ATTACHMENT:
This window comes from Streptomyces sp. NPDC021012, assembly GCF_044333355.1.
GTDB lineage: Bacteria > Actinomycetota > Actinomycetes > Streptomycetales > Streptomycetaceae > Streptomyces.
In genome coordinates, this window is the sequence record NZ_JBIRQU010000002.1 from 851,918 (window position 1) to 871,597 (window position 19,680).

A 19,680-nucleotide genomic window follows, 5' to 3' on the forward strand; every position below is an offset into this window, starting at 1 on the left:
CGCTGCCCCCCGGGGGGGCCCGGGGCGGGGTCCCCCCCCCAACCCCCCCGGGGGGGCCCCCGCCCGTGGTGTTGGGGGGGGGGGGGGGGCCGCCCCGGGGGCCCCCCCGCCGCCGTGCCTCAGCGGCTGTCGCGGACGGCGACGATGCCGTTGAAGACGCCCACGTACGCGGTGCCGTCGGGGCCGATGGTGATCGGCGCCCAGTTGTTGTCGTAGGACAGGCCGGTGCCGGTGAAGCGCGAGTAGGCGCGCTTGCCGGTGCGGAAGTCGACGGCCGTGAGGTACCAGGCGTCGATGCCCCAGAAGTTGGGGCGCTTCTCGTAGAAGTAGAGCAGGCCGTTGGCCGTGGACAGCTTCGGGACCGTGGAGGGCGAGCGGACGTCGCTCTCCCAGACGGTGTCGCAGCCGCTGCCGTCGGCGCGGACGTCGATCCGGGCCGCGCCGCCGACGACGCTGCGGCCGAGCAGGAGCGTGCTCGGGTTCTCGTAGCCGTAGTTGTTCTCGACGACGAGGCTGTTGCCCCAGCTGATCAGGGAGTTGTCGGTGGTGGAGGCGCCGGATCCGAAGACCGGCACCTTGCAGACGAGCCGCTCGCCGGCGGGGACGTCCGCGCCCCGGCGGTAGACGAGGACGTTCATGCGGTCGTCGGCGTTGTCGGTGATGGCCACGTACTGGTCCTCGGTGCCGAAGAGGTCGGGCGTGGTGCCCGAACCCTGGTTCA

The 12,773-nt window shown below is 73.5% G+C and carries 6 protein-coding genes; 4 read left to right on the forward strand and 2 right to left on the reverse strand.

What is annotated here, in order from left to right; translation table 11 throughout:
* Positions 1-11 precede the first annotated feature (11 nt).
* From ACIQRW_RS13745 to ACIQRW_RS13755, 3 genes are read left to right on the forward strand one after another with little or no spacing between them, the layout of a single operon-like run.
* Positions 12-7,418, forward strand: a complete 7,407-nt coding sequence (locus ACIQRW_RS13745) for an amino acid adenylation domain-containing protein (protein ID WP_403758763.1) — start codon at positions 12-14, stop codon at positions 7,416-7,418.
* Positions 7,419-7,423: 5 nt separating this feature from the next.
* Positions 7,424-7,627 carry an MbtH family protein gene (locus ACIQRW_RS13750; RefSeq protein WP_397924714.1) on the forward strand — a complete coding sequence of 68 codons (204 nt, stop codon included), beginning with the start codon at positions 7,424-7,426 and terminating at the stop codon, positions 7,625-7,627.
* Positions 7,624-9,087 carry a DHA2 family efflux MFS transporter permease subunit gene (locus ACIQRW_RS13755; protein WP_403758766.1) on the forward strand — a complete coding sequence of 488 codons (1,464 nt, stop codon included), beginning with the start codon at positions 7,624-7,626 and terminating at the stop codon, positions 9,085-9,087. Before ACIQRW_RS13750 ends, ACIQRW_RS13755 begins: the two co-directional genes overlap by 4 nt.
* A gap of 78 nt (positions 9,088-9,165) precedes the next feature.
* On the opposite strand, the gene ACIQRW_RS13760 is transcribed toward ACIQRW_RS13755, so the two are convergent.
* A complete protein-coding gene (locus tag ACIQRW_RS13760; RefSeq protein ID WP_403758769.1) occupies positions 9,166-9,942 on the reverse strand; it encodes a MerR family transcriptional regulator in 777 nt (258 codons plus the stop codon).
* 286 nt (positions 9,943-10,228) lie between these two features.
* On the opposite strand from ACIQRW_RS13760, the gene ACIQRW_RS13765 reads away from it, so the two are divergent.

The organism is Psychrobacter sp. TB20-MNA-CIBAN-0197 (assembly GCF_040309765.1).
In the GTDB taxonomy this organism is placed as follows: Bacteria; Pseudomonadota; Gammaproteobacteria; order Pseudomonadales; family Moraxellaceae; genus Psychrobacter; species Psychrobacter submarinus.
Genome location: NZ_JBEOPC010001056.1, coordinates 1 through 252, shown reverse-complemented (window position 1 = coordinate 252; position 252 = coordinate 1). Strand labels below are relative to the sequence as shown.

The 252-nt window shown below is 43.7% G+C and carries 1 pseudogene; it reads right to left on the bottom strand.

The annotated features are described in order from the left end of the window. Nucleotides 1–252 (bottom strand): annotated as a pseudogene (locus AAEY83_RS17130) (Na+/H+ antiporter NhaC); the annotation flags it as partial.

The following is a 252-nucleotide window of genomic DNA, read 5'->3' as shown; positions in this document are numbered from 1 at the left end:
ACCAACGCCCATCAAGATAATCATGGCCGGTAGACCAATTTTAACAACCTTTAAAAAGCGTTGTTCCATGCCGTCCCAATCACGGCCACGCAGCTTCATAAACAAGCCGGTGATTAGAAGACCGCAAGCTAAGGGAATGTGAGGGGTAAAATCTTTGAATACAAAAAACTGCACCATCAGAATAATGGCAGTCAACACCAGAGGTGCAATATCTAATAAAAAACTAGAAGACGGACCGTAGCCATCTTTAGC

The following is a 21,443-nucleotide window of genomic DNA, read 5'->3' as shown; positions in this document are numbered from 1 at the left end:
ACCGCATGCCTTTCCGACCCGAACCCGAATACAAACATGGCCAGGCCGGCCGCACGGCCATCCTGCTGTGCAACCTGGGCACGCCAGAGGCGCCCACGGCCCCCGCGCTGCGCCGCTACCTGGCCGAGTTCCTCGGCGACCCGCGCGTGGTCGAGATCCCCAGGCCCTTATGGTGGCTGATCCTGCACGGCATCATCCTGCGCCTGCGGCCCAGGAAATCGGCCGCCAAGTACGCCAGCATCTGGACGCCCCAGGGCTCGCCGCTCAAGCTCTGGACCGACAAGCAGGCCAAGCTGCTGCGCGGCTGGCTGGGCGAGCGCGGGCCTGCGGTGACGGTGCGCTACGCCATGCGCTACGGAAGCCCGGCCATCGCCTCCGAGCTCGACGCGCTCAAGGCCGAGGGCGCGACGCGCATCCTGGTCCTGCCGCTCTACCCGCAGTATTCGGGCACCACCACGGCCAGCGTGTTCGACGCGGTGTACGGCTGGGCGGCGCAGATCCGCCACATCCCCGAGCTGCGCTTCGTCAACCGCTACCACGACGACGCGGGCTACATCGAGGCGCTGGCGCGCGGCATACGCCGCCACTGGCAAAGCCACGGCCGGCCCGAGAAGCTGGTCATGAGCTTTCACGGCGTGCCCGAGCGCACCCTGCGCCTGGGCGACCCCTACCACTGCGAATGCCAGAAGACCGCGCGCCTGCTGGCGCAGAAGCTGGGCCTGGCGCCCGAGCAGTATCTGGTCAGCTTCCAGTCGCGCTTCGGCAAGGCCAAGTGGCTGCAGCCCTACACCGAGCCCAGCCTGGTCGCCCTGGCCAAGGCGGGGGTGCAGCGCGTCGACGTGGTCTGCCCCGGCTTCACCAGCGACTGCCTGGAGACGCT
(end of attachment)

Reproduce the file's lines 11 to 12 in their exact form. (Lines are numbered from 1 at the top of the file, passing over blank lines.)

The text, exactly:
* Positions 7,419-7,423: 5 nt separating this feature from the next.
* Positions 7,424-7,627 carry an MbtH family protein gene (locus ACIQRW_RS13750; RefSeq protein WP_397924714.1) on the forward strand — a complete coding sequence of 68 codons (204 nt, stop codon included), beginning with the start codon at positions 7,424-7,426 and terminating at the stop codon, positions 7,625-7,627.